HAVANA, Ill -- Dead fish carcasses, maggots by the thousands invading their eyes, and a smell that would raise anyone's nostril hairs... It's what the shore of Quiver Creek attached to Chautauqua Lake in Havana looks like.
"We've never had fish, dead fish float up on our banks, like we see here. I buried probably at least a couple ton of them the other day," said concerned resident Rick Hartmeyer.
According to the IDNR, summer fish kills are a result of natural conditions like hot weather and low water levels but Hartmeyer says this was intentionally done by the U.S. Fish and Wildlife Service.
And that's something officials say is not true. Officials have begun to draw down the lake to try and improve the habitats for many migratory birds.
"We have a gravity drain structure down here that's just open," said Bob Clevenstine of the U.S. Fish and Wildlife Service. "On Friday morning, we discovered that fish were finally starting to die here and were starting to flow into Quiver Creek and Quiver Lake so we went ahead and shut down the control structure in the morning and in the afternoon, we put in a screen to prevent any more fish from getting out into the lake."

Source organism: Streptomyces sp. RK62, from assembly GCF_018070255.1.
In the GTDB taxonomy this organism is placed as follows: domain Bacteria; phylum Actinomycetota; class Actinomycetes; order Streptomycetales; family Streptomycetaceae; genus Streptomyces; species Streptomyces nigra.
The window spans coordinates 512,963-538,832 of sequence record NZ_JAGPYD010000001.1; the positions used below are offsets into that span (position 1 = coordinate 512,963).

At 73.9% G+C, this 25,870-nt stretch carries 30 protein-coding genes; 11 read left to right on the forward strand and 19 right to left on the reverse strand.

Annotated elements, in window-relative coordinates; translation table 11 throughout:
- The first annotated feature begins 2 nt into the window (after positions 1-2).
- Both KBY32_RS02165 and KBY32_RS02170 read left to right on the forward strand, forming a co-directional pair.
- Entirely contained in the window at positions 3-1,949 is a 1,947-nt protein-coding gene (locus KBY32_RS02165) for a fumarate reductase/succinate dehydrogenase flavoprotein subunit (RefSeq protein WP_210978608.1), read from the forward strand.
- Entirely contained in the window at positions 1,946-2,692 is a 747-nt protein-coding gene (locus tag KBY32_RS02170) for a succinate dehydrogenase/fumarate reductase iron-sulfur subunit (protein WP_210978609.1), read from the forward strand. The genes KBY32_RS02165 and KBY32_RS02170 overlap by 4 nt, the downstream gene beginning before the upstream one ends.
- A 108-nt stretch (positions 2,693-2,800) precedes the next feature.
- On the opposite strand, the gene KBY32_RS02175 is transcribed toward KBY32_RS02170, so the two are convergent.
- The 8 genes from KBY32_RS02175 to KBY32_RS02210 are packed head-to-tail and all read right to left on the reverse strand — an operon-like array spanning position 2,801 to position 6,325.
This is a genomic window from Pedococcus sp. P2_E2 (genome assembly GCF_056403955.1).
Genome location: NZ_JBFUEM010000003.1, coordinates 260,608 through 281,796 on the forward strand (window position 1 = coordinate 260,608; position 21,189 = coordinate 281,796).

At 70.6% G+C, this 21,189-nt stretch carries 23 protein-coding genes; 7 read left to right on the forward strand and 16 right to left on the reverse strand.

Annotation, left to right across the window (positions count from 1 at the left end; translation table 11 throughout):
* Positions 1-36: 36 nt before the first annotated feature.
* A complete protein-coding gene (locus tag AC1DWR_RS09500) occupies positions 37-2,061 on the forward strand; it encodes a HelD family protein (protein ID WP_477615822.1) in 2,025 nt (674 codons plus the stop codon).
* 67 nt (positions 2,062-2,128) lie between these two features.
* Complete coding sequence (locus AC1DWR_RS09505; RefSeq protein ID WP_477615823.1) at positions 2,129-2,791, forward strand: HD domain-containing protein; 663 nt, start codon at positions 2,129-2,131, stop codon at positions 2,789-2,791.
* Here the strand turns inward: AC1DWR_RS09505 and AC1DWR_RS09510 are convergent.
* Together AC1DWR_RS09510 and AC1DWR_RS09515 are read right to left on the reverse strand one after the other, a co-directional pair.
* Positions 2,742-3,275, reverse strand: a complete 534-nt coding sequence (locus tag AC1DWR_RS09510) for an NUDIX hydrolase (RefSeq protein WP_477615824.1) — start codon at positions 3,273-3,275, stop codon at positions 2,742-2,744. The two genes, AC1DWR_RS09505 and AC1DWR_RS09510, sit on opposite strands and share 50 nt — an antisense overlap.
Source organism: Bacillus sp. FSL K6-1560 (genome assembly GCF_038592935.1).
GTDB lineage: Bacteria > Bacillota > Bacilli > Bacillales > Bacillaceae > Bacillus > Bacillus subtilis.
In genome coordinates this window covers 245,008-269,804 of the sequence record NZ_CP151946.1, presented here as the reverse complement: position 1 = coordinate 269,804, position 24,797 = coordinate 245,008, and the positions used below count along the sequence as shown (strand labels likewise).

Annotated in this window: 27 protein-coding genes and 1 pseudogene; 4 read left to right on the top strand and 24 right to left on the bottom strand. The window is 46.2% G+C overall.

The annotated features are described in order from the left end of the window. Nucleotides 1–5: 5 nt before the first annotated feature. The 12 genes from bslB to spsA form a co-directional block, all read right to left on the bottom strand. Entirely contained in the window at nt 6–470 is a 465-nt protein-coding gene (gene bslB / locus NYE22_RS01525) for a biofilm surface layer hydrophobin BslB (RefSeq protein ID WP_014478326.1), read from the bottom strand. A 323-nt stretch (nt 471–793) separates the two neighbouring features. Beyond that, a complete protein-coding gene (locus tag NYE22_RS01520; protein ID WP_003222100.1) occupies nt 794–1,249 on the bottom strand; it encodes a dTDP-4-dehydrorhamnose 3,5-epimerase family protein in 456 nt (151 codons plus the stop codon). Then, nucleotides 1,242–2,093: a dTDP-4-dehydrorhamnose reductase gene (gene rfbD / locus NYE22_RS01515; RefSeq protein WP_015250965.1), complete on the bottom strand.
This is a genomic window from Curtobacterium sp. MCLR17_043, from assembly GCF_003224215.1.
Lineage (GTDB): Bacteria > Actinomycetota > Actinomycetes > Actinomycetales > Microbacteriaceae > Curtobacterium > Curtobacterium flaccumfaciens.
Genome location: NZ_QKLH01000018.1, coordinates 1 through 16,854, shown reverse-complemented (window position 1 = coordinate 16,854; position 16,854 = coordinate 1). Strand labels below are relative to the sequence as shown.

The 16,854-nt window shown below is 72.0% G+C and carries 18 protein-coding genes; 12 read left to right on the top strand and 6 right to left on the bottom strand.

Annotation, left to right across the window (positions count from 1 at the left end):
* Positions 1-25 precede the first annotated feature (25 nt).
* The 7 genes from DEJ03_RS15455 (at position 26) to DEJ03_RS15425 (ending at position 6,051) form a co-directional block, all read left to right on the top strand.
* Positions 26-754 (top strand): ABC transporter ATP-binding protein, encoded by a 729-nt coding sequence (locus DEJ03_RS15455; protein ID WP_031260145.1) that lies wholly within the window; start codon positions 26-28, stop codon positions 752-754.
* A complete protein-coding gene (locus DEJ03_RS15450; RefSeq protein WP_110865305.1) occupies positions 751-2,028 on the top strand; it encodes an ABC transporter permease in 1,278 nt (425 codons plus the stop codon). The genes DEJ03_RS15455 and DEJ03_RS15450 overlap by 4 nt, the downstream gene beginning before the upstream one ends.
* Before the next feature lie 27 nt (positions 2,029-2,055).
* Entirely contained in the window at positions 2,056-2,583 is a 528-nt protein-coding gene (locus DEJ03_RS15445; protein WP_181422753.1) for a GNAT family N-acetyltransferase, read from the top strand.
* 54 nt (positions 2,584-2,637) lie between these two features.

But still, there's several miles of dead fish and that can create environmental impacts like botulism, in particular birds.
"Botulism is variable, we don't know how that will work out, especially with water fowl which is what we deal with here at the Forbes Station, cause the water fowl aren't here yet, we have a few nesting, ducks and geese, but most of them are migrating through so they won't be here for several months," said Forbes Biological Station Director Heath Hagey.
It's pretty hard to describe unless you've ever been in a fish market where the freezers broke, it's just thousands upon thousands of fish that are dying on the bank," said Hartmeyer.
Officials say the carcasses should decay and wash down shore into the Illinois River within the next few weeks.